Color Quality

We report two main quality metrics in our display reviews: color accuracy (Delta-E) and color gamut. Color gamut refers to the range of colors the display is able to represent with respect to some color space. In this case, our reference is the AdobeRGB 1998 color space, which is larger than the sRGB color space. So our percentages are reported with respect to this number, and larger is generally better.

Color accuracy (Delta E) refers to the display’s ability to display the correct color requested by the GPU and OS. The difference between the color represented by the display, and the color requested by the GPU is our Delta-E, and lower is better here. In practice, a Delta E under 1.0 is perfect - the chromatic sensitivity of the human eye is not great enough to distinguish a difference. Moving up, a Delta E of 2.0 or less is generally considered fit for use in a professional imaging environment - it isn’t perfect, but it’s hard to gauge the difference. Finally, Delta E of 4.0 and above is considered visible with the human eye. Of course, the big consideration here is frame of reference; unless you have another monitor or some print samples (color checker card) to compare your display with, you probably won’t notice. That is, until you print or view media on another monitor. Then the difference will no doubt be apparent.

As I mentioned in our earlier reviews, we’ve updated our display test bench. We’ve deprecated the Monaco Optix XR Pro colorimeter in favor of an Xrite i1D2 since there are no longer up-to-date drivers for modern platforms.

For these tests, we calibrate the display and try to obtain the best Delta-E we can get at both 200 nits of brightness for normal use, and 100 nits for print brightness. We target 6500K and a gamma of 2.2, but sometimes the best performance lies at native temperature and another gamma, so we try to find what the absolute best performance could be. We also take an uncalibrated measurement to show performance out of the box using either the manufacturer supplied color profile, or a generic one with no LUT data. For all of these, dynamic contrast is disabled.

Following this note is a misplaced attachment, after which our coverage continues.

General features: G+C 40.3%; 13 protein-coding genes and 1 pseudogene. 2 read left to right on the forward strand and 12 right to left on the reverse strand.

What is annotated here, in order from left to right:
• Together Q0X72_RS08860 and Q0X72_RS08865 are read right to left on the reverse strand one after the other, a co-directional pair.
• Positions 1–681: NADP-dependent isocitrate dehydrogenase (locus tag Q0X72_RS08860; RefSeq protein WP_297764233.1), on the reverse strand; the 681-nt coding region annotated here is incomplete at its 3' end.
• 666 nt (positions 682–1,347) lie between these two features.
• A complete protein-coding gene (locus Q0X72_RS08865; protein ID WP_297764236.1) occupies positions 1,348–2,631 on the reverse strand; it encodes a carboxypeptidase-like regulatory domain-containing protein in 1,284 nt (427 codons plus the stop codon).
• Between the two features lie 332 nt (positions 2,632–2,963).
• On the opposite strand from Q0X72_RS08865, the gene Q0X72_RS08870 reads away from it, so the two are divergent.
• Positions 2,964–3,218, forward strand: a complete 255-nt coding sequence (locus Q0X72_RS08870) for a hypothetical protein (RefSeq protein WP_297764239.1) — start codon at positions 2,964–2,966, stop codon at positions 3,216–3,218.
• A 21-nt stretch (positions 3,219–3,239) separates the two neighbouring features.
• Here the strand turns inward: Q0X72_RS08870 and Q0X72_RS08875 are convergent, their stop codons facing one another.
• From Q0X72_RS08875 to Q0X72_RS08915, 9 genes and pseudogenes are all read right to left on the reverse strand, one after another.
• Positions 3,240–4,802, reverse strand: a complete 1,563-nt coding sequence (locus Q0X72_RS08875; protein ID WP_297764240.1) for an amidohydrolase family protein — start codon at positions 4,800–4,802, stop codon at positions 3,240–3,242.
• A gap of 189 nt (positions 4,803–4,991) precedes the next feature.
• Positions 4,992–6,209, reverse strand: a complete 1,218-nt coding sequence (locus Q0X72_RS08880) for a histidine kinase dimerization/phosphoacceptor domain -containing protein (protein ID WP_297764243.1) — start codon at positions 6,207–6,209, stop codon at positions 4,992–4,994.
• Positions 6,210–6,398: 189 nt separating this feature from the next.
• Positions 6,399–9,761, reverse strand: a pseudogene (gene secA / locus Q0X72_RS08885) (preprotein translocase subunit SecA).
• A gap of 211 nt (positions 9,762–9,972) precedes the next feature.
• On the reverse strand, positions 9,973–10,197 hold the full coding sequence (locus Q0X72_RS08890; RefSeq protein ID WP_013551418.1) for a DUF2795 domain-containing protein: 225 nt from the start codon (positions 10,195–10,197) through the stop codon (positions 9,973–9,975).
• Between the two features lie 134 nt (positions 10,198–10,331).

Color Tracking - XR Pro and Xrite i1D2

Uncalibrated the display's color accuracy isn't very good. I found the 27-inch LED Cinema Display to be way too blue and green out of the box, calibrated the display did much better:

Color Tracking - XR Pro and Xrite i1D2

The 27-inch LED Cinema Display isn't going to be winning any awards for color reproduction but it's good enough when calibrated.

Color Tracking - XR Pro and Xrite i1D2

Curiously enough, dropping brightness down to 100 nits caused a noticeable reduction in color tracking. The average delta E went up to 2.2 while most of the 27's competitors remained about the same. The 27-inch behaves very differently depending on what brightness setting you have it on.

LCD Color Quality

Apple managed to do relatively well with the WLED backlight but it's still no match for the color gamut you get from any of the CCFL backlit displays. Note that my old 30 hasn't aged well, it's only able to cover roughly 73% today.

The Experience Color Uniformity
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  • ijhammo - Tuesday, September 28, 2010 - link

    nicely put Targon
  • geok1ng - Tuesday, September 28, 2010 - link

    At $999 this display is a bit overpriced.

    The low-end 27" iMac starts at $1699, featuring core i3 530, 4GB DDR3, Slim DVD, 1TB HDD, Radeon 5670 mounted on a notebook LGA1156 mobo.

    This hardware costs more than $470 on newegg, and the miniDP on the iMac can receive external video sources ( not to mention a possible hack to directly mount the iMac display externally).

    It would solve the main problem showed on the review: the self fulfilling prophecy that this display will only be used with Macs.

    The ideal Imac for hacking is the $1999 i5 + Radeon 5750. For another $1000 you get the very same display coupled with a valid mid range hardware all-in-one.
  • Cattykit - Tuesday, September 28, 2010 - link

    Nice assumption but I doubt if it really is the case.